I’ve just ordered one that I haven’t read yet, The Alchemist by Paulo Coelho. It had a big impact on me, because it was a gift from an adviser at Matignon who said to me when I left, « I only ask you to read this book ». She had signed a very kind note to me about the role of politics, about the vocation it was, a message that really gave a very positive view of the time spent there.

And otherwise, I really like Thinking, Fast and slow by Daniel Kahneman, a Nobel Prize winner in behavioral sciences. It’s a huge international bestseller.

There’s also Nudge by Richard Thaler and Cass Sunstein, Nobel Prize winners in economics, and the book is absolutely crazy. That’s when you really realize that in everyday life, we are matrixed, sometimes in the right way, sometimes in the wrong way. Social networks are the perfect example of the bad way of attracting people to spend as much time as possible on the screen.

But there are also positive nudges that make you aware of your water consumption, of the light you didn’t turn off, of donation to facilitate organ or blood donation. There are a lot of interesting things: by changing one little detail, you can facilitate a change of action. And I think that on all environmental issues, there is a lot to learn from.

If you had to give one piece of advice to someone who wants to follow the same path as you, what would it be?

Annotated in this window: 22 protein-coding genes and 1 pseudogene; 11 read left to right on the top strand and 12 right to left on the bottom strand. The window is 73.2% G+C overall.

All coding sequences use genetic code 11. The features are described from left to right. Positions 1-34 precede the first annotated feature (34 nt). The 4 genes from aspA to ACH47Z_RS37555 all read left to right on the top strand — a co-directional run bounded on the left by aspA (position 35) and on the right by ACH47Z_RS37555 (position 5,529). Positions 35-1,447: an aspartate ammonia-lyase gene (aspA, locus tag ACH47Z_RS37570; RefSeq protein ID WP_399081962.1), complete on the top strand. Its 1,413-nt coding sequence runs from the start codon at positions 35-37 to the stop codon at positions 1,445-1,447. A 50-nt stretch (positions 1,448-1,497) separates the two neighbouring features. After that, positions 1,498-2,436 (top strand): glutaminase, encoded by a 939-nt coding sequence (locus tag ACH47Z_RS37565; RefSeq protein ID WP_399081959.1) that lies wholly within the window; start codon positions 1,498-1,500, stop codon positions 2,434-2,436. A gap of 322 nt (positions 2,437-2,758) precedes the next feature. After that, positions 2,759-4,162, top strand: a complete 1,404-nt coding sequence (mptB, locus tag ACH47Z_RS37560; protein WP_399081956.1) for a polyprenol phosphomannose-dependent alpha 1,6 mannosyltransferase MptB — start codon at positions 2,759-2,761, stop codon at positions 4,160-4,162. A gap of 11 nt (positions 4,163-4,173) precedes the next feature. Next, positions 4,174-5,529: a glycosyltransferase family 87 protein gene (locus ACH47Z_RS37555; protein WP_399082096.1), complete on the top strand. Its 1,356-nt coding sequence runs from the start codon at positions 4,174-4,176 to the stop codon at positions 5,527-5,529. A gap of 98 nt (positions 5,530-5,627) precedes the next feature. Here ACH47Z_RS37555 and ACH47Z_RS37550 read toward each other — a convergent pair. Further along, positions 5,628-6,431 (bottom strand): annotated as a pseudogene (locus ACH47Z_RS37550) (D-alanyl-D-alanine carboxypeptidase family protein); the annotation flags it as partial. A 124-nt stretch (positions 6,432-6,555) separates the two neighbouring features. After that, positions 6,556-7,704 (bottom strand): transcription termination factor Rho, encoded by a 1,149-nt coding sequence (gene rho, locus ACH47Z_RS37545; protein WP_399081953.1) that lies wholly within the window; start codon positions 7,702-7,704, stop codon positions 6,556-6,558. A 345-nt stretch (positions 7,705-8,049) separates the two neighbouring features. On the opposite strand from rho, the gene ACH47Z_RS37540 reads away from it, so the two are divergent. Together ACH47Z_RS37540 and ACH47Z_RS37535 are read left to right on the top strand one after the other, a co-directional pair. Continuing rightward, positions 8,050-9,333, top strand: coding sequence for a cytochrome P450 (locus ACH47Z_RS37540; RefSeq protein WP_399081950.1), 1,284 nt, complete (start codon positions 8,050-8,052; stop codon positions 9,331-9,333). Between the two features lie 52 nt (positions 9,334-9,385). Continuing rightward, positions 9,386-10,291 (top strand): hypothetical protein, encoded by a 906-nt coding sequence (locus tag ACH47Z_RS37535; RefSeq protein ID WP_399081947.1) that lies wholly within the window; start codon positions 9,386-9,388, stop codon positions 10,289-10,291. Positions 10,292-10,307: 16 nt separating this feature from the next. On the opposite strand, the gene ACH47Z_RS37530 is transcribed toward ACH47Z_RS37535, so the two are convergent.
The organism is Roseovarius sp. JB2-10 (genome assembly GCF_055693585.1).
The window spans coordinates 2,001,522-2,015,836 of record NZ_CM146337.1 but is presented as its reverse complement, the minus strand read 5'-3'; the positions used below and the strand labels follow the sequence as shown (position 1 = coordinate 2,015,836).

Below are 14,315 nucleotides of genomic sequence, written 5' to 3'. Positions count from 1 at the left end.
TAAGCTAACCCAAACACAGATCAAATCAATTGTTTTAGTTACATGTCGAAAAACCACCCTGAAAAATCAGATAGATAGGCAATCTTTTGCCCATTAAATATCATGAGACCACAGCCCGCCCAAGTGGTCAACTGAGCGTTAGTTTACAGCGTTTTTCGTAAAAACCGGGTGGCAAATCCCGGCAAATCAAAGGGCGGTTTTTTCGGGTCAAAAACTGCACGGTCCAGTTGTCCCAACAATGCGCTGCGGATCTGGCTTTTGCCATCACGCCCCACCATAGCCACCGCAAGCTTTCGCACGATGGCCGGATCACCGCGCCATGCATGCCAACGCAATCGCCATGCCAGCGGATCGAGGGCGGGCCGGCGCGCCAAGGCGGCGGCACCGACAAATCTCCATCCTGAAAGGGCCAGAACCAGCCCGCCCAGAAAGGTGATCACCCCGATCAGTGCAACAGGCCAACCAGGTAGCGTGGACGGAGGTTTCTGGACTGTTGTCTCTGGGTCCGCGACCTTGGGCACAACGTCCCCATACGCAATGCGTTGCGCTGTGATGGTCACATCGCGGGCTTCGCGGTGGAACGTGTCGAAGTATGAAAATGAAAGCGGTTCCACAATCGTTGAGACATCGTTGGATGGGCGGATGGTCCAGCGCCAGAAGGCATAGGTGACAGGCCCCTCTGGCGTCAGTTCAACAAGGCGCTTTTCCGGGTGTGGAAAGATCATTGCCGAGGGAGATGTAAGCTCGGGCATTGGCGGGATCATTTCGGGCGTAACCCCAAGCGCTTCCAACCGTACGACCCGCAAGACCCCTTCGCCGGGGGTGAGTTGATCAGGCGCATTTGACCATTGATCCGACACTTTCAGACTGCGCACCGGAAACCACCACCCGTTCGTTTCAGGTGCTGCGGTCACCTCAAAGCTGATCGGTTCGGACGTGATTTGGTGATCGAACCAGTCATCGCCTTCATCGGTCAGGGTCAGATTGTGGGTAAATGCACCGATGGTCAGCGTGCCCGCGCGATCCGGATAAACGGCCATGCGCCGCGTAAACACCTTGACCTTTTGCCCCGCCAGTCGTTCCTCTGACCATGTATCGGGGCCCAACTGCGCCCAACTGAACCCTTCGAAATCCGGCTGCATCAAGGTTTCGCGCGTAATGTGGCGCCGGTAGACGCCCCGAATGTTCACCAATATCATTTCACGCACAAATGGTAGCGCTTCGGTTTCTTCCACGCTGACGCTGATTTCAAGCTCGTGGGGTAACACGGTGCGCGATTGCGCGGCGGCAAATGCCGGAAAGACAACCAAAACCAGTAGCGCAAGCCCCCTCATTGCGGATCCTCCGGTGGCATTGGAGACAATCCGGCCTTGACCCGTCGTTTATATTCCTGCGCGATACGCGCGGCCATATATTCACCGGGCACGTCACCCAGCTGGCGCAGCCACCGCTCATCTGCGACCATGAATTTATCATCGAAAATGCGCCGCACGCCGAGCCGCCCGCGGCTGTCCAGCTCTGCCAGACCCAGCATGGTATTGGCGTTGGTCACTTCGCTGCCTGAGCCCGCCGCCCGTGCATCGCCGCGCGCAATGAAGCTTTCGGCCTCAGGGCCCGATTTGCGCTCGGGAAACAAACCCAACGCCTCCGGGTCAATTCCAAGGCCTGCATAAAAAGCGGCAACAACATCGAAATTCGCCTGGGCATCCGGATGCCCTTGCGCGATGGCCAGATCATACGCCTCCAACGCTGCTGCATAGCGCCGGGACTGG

I don’t know if I can give advice to people, but I would say… It would be very basic, but to be super persistent and to believe in what you are doing and not to need anyone’s support to know if it’s a good or bad idea. I’ve always said to myself the best answer is success or failure.

So when I launched a Twitter account with the goal of entering the top 30 most influential people in France (which I was in the end because I was 28th), this project only lived it in my head, the others saying « you put your energy on very futile things: you tweet, it takes you 4 hours a day, after your classes or after your internships ». I even recruited interns. And people were raving about it.

They said « you’re not even paid for that, you don’t even earn money, you’re not even known, what is your motivation? » And in fact, the motivation was just to do something that I had fun with and that I thought success would be the best answer to. And success didn’t materialize in wealth or direct popularity, but typically, I was able to do an internship at Matignon to rub shoulders with ministers thanks to this project. I also learned to manage someone who was on an internship.

I had a lot of micro successes through this account, for example being able to exchange with the cofounder of Twitter. I really found my successes and rewards directly in these projects: I didn’t need any support and just went into it intensely. And if it works, great, and if it doesn’t, too bad. And whatever I get will be a great success in itself.

If you want to know more about Arnaud and Greenly, listen to the full Innovation Leaders episode: